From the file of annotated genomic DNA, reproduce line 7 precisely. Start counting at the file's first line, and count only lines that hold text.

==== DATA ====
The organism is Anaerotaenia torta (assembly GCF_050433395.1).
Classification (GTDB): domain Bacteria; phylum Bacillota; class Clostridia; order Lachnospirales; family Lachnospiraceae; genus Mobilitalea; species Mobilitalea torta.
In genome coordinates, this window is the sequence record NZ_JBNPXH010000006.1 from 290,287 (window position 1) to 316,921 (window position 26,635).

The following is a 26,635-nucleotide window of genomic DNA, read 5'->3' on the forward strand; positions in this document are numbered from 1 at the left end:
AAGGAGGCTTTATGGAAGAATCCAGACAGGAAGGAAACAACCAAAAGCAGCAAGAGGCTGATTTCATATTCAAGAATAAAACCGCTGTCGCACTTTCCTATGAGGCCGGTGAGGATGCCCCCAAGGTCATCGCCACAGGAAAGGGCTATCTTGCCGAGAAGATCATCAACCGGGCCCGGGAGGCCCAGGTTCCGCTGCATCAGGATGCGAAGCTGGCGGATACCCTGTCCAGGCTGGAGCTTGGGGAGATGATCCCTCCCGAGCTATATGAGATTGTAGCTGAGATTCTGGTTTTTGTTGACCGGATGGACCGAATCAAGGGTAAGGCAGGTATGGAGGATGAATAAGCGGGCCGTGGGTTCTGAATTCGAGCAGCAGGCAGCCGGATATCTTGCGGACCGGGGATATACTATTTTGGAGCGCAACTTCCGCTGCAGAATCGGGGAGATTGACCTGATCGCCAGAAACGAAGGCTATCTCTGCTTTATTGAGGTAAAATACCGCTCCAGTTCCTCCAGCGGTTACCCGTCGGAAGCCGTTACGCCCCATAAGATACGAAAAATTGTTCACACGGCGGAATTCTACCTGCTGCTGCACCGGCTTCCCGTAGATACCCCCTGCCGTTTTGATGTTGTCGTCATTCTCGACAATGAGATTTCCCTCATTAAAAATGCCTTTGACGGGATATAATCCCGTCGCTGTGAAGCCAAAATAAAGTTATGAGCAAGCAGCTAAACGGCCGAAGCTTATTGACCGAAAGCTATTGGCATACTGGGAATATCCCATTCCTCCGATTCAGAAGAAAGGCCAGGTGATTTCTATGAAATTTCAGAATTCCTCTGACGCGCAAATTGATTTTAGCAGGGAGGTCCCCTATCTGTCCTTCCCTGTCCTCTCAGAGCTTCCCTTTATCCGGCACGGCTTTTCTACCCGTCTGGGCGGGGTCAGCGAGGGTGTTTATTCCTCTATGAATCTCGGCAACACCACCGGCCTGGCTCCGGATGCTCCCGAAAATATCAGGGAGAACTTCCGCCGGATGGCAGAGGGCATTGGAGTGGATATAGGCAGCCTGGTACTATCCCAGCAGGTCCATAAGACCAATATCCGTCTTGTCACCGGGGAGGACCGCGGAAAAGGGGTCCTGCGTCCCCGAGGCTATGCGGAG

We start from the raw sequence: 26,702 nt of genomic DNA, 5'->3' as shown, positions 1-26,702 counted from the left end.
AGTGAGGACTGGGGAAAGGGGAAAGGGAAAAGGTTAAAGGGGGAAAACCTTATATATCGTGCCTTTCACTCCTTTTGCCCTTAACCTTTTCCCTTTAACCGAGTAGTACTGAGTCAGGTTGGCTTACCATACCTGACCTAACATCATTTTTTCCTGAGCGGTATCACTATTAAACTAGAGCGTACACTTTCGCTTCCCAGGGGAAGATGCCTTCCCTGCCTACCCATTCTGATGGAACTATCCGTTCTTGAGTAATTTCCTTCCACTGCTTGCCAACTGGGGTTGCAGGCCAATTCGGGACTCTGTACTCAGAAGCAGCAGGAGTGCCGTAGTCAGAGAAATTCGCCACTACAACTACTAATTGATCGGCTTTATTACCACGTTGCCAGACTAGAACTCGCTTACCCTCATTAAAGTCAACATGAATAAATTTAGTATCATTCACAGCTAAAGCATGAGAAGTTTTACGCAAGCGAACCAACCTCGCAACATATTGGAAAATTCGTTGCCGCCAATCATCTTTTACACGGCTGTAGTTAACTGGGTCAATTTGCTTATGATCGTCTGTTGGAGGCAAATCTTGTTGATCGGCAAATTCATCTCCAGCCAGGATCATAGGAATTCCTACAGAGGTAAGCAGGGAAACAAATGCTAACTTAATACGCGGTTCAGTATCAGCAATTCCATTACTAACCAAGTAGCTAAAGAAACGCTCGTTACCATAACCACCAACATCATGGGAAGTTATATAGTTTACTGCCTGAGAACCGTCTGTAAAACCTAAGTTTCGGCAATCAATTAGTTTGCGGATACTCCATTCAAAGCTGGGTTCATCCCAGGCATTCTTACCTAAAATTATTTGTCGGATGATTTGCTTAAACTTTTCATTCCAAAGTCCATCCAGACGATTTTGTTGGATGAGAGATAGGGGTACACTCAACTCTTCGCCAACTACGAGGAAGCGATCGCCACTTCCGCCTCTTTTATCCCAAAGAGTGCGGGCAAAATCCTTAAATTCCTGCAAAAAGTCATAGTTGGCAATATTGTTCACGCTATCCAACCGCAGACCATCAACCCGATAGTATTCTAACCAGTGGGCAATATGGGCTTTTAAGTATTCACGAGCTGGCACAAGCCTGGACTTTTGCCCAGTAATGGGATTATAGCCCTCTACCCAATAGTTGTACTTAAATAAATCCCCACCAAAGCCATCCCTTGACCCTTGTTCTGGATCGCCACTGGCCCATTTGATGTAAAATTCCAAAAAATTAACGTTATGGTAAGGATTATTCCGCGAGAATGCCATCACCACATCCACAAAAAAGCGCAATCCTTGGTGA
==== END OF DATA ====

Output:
AGTGAGGACTGGGGAAAGGGGAAAGGGAAAAGGTTAAAGGGGGAAAACCTTATATATCGTGCCTTTCACTCCTTTTGCCCTTAACCTTTTCCCTTTAACCGAGTAGTACTGAGTCAGGTTGGCTTACCATACCTGACCTAACATCATTTTTTCCTGAGCGGTATCACTATTAAACTAGAGCGTACACTTTCGCTTCCCAGGGGAAGATGCCTTCCCTGCCTACCCATTCTGATGGAACTATCCGTTCTTGAGTAATTTCCTTCCACTGCTTGCCAACTGGGGTTGCAGGCCAATTCGGGACTCTGTACTCAGAAGCAGCAGGAGTGCCGTAGTCAGAGAAATTCGCCACTACAACTACTAATTGATCGGCTTTATTACCACGTTGCCAGACTAGAACTCGCTTACCCTCATTAAAGTCAACATGAATAAATTTAGTATCATTCACAGCTAAAGCATGAGAAGTTTTACGCAAGCGAACCAACCTCGCAACATATTGGAAAATTCGTTGCCGCCAATCATCTTTTACACGGCTGTAGTTAACTGGGTCAATTTGCTTATGATCGTCTGTTGGAGGCAAATCTTGTTGATCGGCAAATTCATCTCCAGCCAGGATCATAGGAATTCCTACAGAGGTAAGCAGGGAAACAAATGCTAACTTAATACGCGGTTCAGTATCAGCAATTCCATTACTAACCAAGTAGCTAAAGAAACGCTCGTTACCATAACCACCAACATCATGGGAAGTTATATAGTTTACTGCCTGAGAACCGTCTGTAAAACCTAAGTTTCGGCAATCAATTAGTTTGCGGATACTCCATTCAAAGCTGGGTTCATCCCAGGCATTCTTACCTAAAATTATTTGTCGGATGATTTGCTTAAACTTTTCATTCCAAAGTCCATCCAGACGATTTTGTTGGATGAGAGATAGGGGTACACTCAACTCTTCGCCAACTACGAGGAAGCGATCGCCACTTCCGCCTCTTTTATCCCAAAGAGTGCGGGCAAAATCCTTAAATTCCTGCAAAAAGTCATAGTTGGCAATATTGTTCACGCTATCCAACCGCAGACCATCAACCCGATAGTATTCTAACCAGTGGGCAATATGGGCTTTTAAGTATTCACGAGCTGGCACAAGCCTGGACTTTTGCCCAGTAATGGGATTATAGCCCTCTACCCAATAGTTGTACTTAAATAAATCCCCACCAAAGCCATCCCTTGACCCTTGTTCTGGATCGCCACTGGCCCATTTGATGTAAAATTCCAAAAAATTAACGTTATGGTAAGGATTATTCCGCGAGAATGCCATCACCACATCCACAAAAAAGCGCAATCCTTGGTGA